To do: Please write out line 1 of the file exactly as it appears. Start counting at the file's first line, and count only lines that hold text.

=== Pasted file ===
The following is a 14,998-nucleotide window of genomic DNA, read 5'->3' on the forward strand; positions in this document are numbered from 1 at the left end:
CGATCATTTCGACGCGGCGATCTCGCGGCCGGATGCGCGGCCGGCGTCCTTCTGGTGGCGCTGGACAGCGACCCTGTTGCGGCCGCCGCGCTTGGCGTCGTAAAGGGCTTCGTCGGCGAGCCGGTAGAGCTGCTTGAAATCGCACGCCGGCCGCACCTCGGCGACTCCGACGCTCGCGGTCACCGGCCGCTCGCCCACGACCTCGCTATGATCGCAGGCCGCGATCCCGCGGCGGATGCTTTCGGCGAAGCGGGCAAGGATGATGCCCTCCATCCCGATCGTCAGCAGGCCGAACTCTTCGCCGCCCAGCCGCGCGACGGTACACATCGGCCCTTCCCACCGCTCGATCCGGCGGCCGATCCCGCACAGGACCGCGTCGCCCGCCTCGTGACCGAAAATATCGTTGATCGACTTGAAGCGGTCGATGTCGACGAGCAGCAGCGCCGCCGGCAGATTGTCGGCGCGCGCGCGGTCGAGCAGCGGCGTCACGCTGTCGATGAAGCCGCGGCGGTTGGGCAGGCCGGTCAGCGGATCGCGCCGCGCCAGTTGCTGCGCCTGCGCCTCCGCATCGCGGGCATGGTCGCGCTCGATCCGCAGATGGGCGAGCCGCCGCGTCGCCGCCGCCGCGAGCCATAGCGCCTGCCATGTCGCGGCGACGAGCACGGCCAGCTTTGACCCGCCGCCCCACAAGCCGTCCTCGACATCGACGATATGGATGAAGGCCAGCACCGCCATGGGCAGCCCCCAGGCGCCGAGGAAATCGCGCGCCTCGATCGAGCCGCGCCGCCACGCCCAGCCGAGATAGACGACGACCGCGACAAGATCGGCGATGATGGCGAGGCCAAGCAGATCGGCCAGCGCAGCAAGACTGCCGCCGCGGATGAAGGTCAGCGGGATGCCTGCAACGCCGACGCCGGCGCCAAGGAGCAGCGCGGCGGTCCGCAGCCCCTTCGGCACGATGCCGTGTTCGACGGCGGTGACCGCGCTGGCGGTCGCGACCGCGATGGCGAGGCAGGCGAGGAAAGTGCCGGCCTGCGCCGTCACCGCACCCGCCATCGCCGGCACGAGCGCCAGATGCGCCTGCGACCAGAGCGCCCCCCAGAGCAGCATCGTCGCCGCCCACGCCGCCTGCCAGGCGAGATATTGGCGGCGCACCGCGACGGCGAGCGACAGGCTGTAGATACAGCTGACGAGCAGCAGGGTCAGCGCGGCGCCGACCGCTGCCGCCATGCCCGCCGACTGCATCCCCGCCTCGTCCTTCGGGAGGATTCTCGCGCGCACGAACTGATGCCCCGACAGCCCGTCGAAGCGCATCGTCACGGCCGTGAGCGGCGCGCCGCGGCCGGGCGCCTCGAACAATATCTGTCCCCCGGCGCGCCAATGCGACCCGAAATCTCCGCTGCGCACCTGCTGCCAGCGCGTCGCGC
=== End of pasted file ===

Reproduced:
The following is a 14,998-nucleotide window of genomic DNA, read 5'->3' on the forward strand; positions in this document are numbered from 1 at the left end: